Politics played a role in Wellington’s response. Mayor John Luke was also the Government MP for Wellington North. Peter Fraser’s Labour colleague Harry Holland had recently stood against him for the seat. There was likely some conflict between Government and opposition. As a member of the Government, Luke had to accept the cautious response from his Minister of Health. Fraser was an activist new MP in an electorate which included severe areas of deprivation such as Te Aro flat with poor quality crowded housing, poverty and rapidly spreading illness. He wanted to get going.
Committees including the Mayor and a grid system for the city with makeshift hospitals and support systems were soon established. Peter Fraser put his personal phone number in the papers for anyone to ring who needed help. He and his volunteers went door to door bringing food, helping with cleaning or child care (as many parents were ill or died) and even carrying out bodies. Medications were expensive, so Fraser arranged for people to get what they needed with the bill sent to the Government. Later he persuaded the Government to bring in a pension for flu widows similar to the financial support war widows received.
During the epidemic both Holland and Fraser, from the left of the young Labour Party, caught the flu but recovered, while the more conservative leader of the Labour Party and MP for Wellington South, Alfred Hindmarsh, died. The resulting Labour Party was more comfortably socialist. Fraser was deeply affected by his experiences, but it took 20 years before a newly elected Labour government could change laws to improve housing, health and welfare.
Where did this virulent flu come from? The latest thinking is that this new strain evolved in Kansas early in 1918 and spread to Britain and Europe with the US troops going to war. Servicemen then took it home to their own countries at the end of the war.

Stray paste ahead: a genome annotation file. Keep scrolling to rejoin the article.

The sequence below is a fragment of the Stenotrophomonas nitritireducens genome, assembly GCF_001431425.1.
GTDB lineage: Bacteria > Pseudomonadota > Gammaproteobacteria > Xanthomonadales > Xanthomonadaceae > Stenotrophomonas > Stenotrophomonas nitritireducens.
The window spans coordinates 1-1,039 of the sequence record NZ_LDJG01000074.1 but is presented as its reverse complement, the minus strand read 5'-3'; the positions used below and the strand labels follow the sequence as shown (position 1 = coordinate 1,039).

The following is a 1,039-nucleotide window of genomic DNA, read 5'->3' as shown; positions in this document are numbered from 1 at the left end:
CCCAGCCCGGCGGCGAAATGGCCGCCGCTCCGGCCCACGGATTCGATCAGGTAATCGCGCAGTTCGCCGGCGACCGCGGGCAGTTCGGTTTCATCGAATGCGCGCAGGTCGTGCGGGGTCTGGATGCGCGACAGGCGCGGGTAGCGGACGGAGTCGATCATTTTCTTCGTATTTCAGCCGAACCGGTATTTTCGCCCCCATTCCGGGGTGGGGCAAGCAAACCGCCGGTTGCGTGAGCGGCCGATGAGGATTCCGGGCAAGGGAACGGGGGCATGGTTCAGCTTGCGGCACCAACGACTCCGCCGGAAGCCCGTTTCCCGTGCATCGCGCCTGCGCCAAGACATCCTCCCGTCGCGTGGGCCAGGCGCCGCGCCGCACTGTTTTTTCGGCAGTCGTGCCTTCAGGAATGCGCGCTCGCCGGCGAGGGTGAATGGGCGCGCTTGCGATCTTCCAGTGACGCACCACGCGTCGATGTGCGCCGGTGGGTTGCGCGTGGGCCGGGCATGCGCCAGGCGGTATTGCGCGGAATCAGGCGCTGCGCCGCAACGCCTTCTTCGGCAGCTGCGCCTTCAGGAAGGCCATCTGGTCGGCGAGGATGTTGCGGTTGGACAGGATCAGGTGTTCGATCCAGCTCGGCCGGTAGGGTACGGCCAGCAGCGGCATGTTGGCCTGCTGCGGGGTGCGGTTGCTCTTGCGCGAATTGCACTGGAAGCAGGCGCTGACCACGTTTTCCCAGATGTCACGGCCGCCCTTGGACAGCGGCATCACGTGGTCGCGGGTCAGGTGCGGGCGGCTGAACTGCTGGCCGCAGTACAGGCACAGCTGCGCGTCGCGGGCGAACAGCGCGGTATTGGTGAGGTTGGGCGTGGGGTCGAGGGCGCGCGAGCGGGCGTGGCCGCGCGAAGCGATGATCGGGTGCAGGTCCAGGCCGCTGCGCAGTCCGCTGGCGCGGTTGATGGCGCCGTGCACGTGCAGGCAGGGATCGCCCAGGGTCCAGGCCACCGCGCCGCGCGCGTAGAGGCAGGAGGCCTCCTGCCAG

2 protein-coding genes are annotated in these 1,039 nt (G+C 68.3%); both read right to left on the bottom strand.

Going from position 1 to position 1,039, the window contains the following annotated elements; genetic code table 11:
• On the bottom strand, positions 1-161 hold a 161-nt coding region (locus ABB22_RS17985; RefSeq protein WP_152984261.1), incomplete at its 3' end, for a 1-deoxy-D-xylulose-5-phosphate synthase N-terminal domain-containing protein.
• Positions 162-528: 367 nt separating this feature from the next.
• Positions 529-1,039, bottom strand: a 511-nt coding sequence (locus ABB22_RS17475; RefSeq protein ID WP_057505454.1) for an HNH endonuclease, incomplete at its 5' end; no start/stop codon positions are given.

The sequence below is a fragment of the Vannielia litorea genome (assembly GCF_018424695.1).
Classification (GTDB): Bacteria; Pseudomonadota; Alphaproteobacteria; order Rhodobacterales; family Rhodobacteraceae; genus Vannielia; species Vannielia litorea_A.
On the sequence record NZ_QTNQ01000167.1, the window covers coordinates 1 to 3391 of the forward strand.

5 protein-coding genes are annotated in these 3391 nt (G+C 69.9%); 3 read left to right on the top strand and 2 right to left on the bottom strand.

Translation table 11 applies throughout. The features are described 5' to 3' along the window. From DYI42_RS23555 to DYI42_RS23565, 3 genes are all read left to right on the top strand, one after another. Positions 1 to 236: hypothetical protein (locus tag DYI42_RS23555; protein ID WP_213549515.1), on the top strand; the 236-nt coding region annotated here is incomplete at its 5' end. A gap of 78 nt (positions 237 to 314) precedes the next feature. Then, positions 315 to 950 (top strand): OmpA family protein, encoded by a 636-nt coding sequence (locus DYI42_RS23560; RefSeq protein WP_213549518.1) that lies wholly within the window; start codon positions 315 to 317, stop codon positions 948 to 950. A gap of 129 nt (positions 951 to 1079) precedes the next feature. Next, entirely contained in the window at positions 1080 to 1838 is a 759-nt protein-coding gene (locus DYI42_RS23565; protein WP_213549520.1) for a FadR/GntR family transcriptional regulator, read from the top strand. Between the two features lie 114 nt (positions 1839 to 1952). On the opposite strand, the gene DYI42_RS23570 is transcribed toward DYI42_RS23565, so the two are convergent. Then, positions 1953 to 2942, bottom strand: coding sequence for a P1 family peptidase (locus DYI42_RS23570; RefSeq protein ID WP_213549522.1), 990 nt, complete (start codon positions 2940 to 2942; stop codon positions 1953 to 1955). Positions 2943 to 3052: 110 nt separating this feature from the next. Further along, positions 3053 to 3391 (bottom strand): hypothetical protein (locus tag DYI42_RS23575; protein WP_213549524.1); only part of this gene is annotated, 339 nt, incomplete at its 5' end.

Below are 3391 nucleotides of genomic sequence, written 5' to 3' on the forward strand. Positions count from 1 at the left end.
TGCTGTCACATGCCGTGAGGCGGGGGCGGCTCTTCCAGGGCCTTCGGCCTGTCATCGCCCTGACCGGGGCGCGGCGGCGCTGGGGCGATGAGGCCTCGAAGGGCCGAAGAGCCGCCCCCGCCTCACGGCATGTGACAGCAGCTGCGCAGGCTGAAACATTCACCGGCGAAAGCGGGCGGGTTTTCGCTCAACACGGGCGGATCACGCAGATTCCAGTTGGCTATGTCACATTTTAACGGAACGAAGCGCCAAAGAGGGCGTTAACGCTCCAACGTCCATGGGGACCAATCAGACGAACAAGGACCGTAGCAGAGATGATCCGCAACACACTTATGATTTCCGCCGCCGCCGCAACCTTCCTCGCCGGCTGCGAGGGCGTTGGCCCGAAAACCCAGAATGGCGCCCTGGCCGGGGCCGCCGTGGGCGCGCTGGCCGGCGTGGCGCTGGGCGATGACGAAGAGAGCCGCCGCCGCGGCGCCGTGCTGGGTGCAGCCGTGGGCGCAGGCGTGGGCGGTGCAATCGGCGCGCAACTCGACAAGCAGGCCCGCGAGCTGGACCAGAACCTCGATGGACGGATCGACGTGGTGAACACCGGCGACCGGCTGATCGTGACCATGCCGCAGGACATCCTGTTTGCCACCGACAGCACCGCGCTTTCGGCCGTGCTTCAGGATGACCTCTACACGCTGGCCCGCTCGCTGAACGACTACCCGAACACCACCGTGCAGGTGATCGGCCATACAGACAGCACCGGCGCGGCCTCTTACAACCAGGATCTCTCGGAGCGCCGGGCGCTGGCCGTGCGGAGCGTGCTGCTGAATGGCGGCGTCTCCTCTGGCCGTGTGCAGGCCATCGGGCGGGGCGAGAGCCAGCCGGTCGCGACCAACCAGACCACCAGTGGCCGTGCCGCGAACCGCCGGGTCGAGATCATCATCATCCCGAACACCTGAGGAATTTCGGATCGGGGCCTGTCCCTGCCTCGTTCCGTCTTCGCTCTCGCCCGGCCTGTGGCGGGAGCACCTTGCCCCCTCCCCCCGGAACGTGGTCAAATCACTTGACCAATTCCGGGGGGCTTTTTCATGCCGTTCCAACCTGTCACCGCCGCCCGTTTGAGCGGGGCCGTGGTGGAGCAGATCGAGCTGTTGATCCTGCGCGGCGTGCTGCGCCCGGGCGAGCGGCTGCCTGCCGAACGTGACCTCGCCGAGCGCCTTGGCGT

It was unusual in that November marked the height of the epidemic in both northern and southern hemispheres, when the regular New Zealand flu season follows six months behind the European winter. Another unusual aspect was that younger adults were most likely to get sick and die rather than the children and elderly who were most at risk from epidemics – the average death was a male aged 28.
Māori and other indigenous populations were particularly badly affected, with the Māori death rate much higher than non-Māori. Australia was less affected than New Zealand as more quarantine measures were implemented against arriving ships.
Understanding of illness and infection developed during the epidemic. The general theory until then was that flu came from ‘miasma’ or fumes from sewage or objects, rather than from other people. With few medications available, hydration, cooling through sponging or aspirin (if available), isolation and fresh air became the main interventions. Zinc spraying was a popular but probably ineffective preventative. Treatment required intensive nursing in crowded makeshift hospitals and not surprisingly many front line workers died. The work of volunteers was vital.
Margaret Cruickshank’s statue is one of very few memorials to those who worked or died in the influenza epidemic of a century ago, while WW1 memorials are numerous. I hear there is a plan for a plaque at Wellington’s Pukeahu National War Memorial Park naming the dead. I hope so. Perhaps a more significant way to honour those who died is to be well prepared to rebuff the next pandemic.